In the latest instalment of our Spotlight series, we talk to Redpalm Technology Services Co-CEO Simon Bridge about the Government-backed Cyber Essentials scheme.
Q: Hi Simon. Tell us about Redpalm Technology Services.
Redpalm was founded in 2010 as a value added reseller, to provide companies with all their IT supplies. It was identified that our clients required more in the way of IT support services and technical expertise, and that’s when I joined the Redpalm team 7 years ago to help create and develop the managed services side of the business with a strong emphasis on cyber security.
We provide a wide range of IT support and cyber security services, having helped hundreds of public, private and third sector organisations. We continue to offer unbiased advice and cost-effective IT services and solutions that puts our clients’ needs first.
Q: As a Trusted Partner of the East Midlands Cyber Resilience Centre, one of the services you offer businesses is Cyber Essentials. What can you tell our readers about this Government-backed scheme?
When we talk about cyber security, one common problem is the belief that a hacker is not interested in targeting small to medium businesses as they don’t believe they have anything of interest or value a hacker would be after.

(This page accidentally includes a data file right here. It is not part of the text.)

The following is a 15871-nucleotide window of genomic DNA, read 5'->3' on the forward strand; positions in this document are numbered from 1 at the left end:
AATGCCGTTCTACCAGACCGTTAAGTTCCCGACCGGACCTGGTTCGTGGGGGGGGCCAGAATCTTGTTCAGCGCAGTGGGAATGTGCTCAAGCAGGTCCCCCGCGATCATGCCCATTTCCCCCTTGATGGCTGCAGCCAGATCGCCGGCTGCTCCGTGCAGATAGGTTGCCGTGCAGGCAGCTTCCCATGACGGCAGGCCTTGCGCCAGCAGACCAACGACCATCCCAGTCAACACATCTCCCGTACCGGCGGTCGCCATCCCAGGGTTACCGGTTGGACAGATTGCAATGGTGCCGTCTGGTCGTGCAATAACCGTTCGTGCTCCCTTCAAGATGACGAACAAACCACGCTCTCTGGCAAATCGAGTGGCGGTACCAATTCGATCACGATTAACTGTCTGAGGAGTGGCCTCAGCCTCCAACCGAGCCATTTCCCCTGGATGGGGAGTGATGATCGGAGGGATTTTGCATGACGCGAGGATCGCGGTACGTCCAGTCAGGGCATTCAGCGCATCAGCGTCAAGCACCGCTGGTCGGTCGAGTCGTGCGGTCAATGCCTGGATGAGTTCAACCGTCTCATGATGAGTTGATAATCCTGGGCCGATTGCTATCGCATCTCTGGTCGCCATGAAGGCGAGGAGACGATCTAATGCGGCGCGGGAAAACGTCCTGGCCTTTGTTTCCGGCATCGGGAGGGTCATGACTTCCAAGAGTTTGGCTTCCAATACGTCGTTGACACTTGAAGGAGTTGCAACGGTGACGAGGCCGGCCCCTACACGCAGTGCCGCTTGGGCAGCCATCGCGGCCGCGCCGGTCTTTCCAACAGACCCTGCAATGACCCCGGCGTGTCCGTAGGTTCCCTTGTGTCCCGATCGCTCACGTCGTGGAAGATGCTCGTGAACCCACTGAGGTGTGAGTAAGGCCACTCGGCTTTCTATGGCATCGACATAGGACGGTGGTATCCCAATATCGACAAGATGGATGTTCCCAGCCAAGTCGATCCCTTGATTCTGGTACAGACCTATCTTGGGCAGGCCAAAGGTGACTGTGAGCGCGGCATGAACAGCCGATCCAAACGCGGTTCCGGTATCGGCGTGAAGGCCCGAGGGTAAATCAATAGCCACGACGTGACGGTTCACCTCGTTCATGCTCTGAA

The bad news is, on average one small business in the UK is successfully hacked every 19 seconds. The good news, there are some key cyber security controls that everyone should be doing to ensure they remain secure online and significantly reduce the risk of being hacked – and that’s where Cyber Essentials plays a vital role.
Cyber Essentials is a simple but effective UK Government backed scheme that will help protect your organisation, whatever the size, against 80% of the most common cyber attacks.
The 5 key controls it covers are:
Firewalls – Protecting your organisation from the internet.
Secure configuration – Ensuring all devices are securely configured.
User access control – Provisioning users with the minimum permissions required to do their role and managing administrative accounts properly.
Malware protection – Monitoring of endpoints, to detect and stop malicious programs and behavior.
Patch management – Regularly applying critical and security updates to operating systems, firmware and applications.
Q: From a client’s perspective, how long does it take to become Cyber Essentials accredited and how much work is involved?
Every organisation is different and at varying stages of cyber maturity. We have experience of some customers completing the whole process within a few days whilst others have taken several weeks.
A good starting point is to contact a Cyber Essentials Certification Body such as Redpalm for an informal chat or go to the IASME website and download the Cyber Essentials self-assessment questions for free, this will give people a good idea of what is required and how much work is likely to be involved.